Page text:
Wherein I wonder about a sentence, learn a lot, and end up with more questions.
The first hymn in church yesterday was titled “Great Spirit God” (one of two translations of Wakantanka Taku Nitawa in our hymnal). The music note said the tune is Lacquiparle, “Native American melody (Dakota) Adapt. Joseph R. Renville, 1842.” This hymnal has a short background note for each hymn. This one said:
“Recollecting the accounts told by his grandfather and others, Sidney Byrd stated: ‘This hymn was sung by thirty-eight Dakota Indian prisoners of war as they went to the gallows at Mankato, Minnesota, on December 26, 1862, in the largest mass execution in American history.”
That caught my attention! The minister’s introduction mentioned theNative American provenance but not the scene of people singing it while they were being hanged.
When I got home, I looked it up. The note is a pointer to the 1862 Sioux uprising, one of the hundreds of battles in the three-hundred year war of the conquest of North America by Europeans. From the point of view of many native people, especially Dakotas, those executed were martyred freedom fighters, while from the point of view of European and Euro-American settlers they were murderers who brutalized innocent and peaceful settlers. From what I read, it seems likely that the men really were singing as they were marched to their hanging with linen bags over their heads, but what they were singing and what it meant is less clear. Continue reading “footnote”
In the wake of athletics scandals, general budget cuts, and a new athletic director, questions of how athletics fits into the University in general are high on the agenda these days. Yesterday there was a forum with the outgoing Athletic Director, Dick Baddour, and several other people involved in athletics, to discuss the role of athletics. (I couldn’t go because we had a faculty meeting at the same time.) In the Daily Tar Heel story about the meeting, Faculty Athletics Committee chair Steve Reznick is quoted as saying:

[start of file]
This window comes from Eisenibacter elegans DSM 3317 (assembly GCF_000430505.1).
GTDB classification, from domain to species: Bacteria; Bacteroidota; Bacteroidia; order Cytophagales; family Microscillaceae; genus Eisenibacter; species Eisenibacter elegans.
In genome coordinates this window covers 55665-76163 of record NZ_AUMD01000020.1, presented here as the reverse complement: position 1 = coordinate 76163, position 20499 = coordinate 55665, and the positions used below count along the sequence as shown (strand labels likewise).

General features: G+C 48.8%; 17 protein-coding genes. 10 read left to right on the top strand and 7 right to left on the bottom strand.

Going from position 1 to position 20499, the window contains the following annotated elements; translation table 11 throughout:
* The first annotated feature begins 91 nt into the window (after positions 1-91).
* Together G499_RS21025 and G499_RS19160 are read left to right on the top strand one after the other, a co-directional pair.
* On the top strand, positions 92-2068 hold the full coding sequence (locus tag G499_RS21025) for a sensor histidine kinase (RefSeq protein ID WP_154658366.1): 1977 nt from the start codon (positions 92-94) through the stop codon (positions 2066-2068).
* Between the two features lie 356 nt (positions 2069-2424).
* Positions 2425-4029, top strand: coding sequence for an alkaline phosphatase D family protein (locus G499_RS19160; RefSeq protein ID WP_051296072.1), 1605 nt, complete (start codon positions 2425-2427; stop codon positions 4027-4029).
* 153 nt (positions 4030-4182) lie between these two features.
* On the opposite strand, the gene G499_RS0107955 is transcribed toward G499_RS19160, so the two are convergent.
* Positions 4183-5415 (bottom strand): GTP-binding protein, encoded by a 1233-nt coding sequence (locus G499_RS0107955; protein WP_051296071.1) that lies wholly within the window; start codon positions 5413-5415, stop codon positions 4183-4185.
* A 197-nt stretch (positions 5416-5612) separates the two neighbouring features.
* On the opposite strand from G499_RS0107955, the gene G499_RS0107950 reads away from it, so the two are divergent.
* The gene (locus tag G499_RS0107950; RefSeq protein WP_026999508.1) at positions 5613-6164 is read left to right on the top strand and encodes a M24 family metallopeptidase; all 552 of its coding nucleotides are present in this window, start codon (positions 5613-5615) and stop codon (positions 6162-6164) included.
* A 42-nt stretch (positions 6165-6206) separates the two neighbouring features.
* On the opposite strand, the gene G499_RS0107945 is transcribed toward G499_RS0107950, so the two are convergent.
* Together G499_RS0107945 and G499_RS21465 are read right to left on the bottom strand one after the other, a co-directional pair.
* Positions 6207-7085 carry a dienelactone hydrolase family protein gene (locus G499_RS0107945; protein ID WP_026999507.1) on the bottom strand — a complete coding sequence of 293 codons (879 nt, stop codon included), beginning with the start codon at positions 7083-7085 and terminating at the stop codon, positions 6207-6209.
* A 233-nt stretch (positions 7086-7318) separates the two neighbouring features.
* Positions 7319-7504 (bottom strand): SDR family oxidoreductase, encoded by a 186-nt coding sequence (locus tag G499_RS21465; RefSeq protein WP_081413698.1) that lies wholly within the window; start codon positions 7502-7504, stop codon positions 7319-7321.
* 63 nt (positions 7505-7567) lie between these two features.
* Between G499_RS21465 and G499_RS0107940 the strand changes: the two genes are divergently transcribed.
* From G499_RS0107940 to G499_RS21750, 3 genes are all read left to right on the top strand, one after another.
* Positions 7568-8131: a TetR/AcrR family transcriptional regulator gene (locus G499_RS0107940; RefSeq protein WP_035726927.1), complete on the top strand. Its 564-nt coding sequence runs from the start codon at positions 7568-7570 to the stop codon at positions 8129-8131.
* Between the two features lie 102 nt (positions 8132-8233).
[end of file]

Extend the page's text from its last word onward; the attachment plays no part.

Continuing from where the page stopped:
Athletics is part of our body. You can’t just remove the pancreas.
Now, the corporeal metaphor is interesting enough on its own, but the choice of pancreas is really creative. It does turn out that pancreatectomy has a very poor prognosis, probably because the pancreas’s contribution to the body is made up of many different roles. Here’s my imagination of the upcoming game next Friday. I can hear Jones Angell now, the new voice of the Heels, aboard the USS Carl Vinson: 26 seconds to go in the second half, Carolina behind 78-75, Marshall with the ball, President Obama on his feet but fearing the worst. Angell has the call:
Marshall gets the inbound pass and crosses the timeline. Marshall takes it inside, fakes the dish to Zeller, then kicks it back out to Henson for the three at the buzzer. The game goes into overtime, all thanks to a sensational play by Kendall Marshall. That kid is all pancreas!
And so, dear readers: if your university is a body, what organ is athletics?
In 1985, in the midst of the Apartheid occupation, an incredibly courageous journalist, Gwen Lister, founded The Namibian, an independent, populist newspaper. It became one of very, very few independent papers to take up the cause of The People after independence. I worked for The Namibian in 1991-1992 as it was making the transition from fighting for national independence to being fiercely independent itself. Gwen stepped down as editor earlier this month, handing over the reins to protege Tangeni Amupadhi and fulfilling a long-term goal of letting the paper survive past her leadership. CNN did a great special on Gwen’s life work:
Congratulations, Gwen, on a brave and amazing career at The Namibian.